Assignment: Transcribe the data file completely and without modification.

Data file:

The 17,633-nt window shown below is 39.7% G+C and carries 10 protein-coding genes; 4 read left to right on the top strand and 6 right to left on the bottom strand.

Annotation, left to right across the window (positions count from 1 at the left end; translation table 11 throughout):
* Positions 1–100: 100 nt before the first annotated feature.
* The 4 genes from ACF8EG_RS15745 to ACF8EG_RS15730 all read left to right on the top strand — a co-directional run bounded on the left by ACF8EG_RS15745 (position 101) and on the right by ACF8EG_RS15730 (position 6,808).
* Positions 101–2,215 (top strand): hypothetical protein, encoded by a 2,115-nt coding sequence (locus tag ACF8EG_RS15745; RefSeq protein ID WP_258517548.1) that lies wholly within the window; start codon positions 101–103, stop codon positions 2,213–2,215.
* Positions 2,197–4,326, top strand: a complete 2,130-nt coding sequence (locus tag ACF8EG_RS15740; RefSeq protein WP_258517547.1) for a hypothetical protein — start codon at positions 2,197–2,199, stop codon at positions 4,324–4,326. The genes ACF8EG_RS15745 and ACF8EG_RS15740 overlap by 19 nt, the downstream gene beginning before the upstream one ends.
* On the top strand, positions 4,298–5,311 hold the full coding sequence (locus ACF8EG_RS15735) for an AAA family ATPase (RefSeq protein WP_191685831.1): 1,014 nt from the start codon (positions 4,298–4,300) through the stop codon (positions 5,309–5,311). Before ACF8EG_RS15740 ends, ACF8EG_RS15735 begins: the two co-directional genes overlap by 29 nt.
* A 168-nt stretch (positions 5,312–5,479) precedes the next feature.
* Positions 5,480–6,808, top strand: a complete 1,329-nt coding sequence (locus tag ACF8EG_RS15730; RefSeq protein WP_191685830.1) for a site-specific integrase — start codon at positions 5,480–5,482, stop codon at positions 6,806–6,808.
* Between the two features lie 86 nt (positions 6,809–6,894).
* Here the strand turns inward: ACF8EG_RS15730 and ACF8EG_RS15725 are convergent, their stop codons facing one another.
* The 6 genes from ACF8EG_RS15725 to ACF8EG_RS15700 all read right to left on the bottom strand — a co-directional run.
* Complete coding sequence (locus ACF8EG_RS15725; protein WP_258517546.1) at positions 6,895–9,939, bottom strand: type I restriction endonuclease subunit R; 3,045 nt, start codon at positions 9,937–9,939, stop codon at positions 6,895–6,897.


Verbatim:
The 17,633-nt window shown below is 39.7% G+C and carries 10 protein-coding genes; 4 read left to right on the top strand and 6 right to left on the bottom strand.

Annotation, left to right across the window (positions count from 1 at the left end; translation table 11 throughout):
* Positions 1–100: 100 nt before the first annotated feature.
* The 4 genes from ACF8EG_RS15745 to ACF8EG_RS15730 all read left to right on the top strand — a co-directional run bounded on the left by ACF8EG_RS15745 (position 101) and on the right by ACF8EG_RS15730 (position 6,808).
* Positions 101–2,215 (top strand): hypothetical protein, encoded by a 2,115-nt coding sequence (locus tag ACF8EG_RS15745; RefSeq protein ID WP_258517548.1) that lies wholly within the window; start codon positions 101–103, stop codon positions 2,213–2,215.
* Positions 2,197–4,326, top strand: a complete 2,130-nt coding sequence (locus tag ACF8EG_RS15740; RefSeq protein WP_258517547.1) for a hypothetical protein — start codon at positions 2,197–2,199, stop codon at positions 4,324–4,326. The genes ACF8EG_RS15745 and ACF8EG_RS15740 overlap by 19 nt, the downstream gene beginning before the upstream one ends.
* On the top strand, positions 4,298–5,311 hold the full coding sequence (locus ACF8EG_RS15735) for an AAA family ATPase (RefSeq protein WP_191685831.1): 1,014 nt from the start codon (positions 4,298–4,300) through the stop codon (positions 5,309–5,311). Before ACF8EG_RS15740 ends, ACF8EG_RS15735 begins: the two co-directional genes overlap by 29 nt.
* A 168-nt stretch (positions 5,312–5,479) precedes the next feature.
* Positions 5,480–6,808, top strand: a complete 1,329-nt coding sequence (locus tag ACF8EG_RS15730; RefSeq protein WP_191685830.1) for a site-specific integrase — start codon at positions 5,480–5,482, stop codon at positions 6,806–6,808.
* Between the two features lie 86 nt (positions 6,809–6,894).
* Here the strand turns inward: ACF8EG_RS15730 and ACF8EG_RS15725 are convergent, their stop codons facing one another.
* The 6 genes from ACF8EG_RS15725 to ACF8EG_RS15700 all read right to left on the bottom strand — a co-directional run.
* Complete coding sequence (locus ACF8EG_RS15725; protein WP_258517546.1) at positions 6,895–9,939, bottom strand: type I restriction endonuclease subunit R; 3,045 nt, start codon at positions 9,937–9,939, stop codon at positions 6,895–6,897.